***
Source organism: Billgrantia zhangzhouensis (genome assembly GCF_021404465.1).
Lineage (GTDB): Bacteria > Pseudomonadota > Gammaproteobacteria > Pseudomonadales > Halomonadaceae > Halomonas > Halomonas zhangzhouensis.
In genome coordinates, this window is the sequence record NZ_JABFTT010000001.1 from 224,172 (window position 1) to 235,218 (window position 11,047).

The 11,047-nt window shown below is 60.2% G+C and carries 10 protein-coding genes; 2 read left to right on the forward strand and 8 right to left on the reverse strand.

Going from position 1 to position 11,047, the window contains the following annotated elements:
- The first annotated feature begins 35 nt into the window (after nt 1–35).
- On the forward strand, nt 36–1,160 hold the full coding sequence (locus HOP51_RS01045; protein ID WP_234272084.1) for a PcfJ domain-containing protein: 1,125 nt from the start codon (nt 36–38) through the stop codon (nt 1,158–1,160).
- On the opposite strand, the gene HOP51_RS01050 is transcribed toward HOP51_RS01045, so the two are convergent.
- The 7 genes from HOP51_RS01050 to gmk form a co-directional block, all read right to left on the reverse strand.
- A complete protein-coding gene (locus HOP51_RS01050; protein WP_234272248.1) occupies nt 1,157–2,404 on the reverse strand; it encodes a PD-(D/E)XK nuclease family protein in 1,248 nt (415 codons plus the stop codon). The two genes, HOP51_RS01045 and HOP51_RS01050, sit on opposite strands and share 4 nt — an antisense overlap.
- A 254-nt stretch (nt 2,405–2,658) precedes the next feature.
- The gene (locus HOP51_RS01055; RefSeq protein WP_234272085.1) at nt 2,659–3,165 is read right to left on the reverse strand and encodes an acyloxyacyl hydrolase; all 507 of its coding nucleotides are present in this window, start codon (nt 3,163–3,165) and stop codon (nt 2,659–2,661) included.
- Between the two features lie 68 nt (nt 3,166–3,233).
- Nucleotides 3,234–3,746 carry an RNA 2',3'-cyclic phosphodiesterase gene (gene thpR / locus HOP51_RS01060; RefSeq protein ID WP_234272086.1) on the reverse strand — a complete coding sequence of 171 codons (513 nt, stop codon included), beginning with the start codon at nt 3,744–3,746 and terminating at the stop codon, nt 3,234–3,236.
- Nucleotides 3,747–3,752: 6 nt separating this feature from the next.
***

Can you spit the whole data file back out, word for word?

Source organism: Billgrantia zhangzhouensis (genome assembly GCF_021404465.1).
Lineage (GTDB): Bacteria > Pseudomonadota > Gammaproteobacteria > Pseudomonadales > Halomonadaceae > Halomonas > Halomonas zhangzhouensis.
In genome coordinates, this window is the sequence record NZ_JABFTT010000001.1 from 224,172 (window position 1) to 235,218 (window position 11,047).

The 11,047-nt window shown below is 60.2% G+C and carries 10 protein-coding genes; 2 read left to right on the forward strand and 8 right to left on the reverse strand.

Going from position 1 to position 11,047, the window contains the following annotated elements:
- The first annotated feature begins 35 nt into the window (after nt 1–35).
- On the forward strand, nt 36–1,160 hold the full coding sequence (locus HOP51_RS01045; protein ID WP_234272084.1) for a PcfJ domain-containing protein: 1,125 nt from the start codon (nt 36–38) through the stop codon (nt 1,158–1,160).
- On the opposite strand, the gene HOP51_RS01050 is transcribed toward HOP51_RS01045, so the two are convergent.
- The 7 genes from HOP51_RS01050 to gmk form a co-directional block, all read right to left on the reverse strand.
- A complete protein-coding gene (locus HOP51_RS01050; protein WP_234272248.1) occupies nt 1,157–2,404 on the reverse strand; it encodes a PD-(D/E)XK nuclease family protein in 1,248 nt (415 codons plus the stop codon). The two genes, HOP51_RS01045 and HOP51_RS01050, sit on opposite strands and share 4 nt — an antisense overlap.
- A 254-nt stretch (nt 2,405–2,658) precedes the next feature.
- The gene (locus HOP51_RS01055; RefSeq protein WP_234272085.1) at nt 2,659–3,165 is read right to left on the reverse strand and encodes an acyloxyacyl hydrolase; all 507 of its coding nucleotides are present in this window, start codon (nt 3,163–3,165) and stop codon (nt 2,659–2,661) included.
- Between the two features lie 68 nt (nt 3,166–3,233).
- Nucleotides 3,234–3,746 carry an RNA 2',3'-cyclic phosphodiesterase gene (gene thpR / locus HOP51_RS01060; RefSeq protein ID WP_234272086.1) on the reverse strand — a complete coding sequence of 171 codons (513 nt, stop codon included), beginning with the start codon at nt 3,744–3,746 and terminating at the stop codon, nt 3,234–3,236.
- Nucleotides 3,747–3,752: 6 nt separating this feature from the next.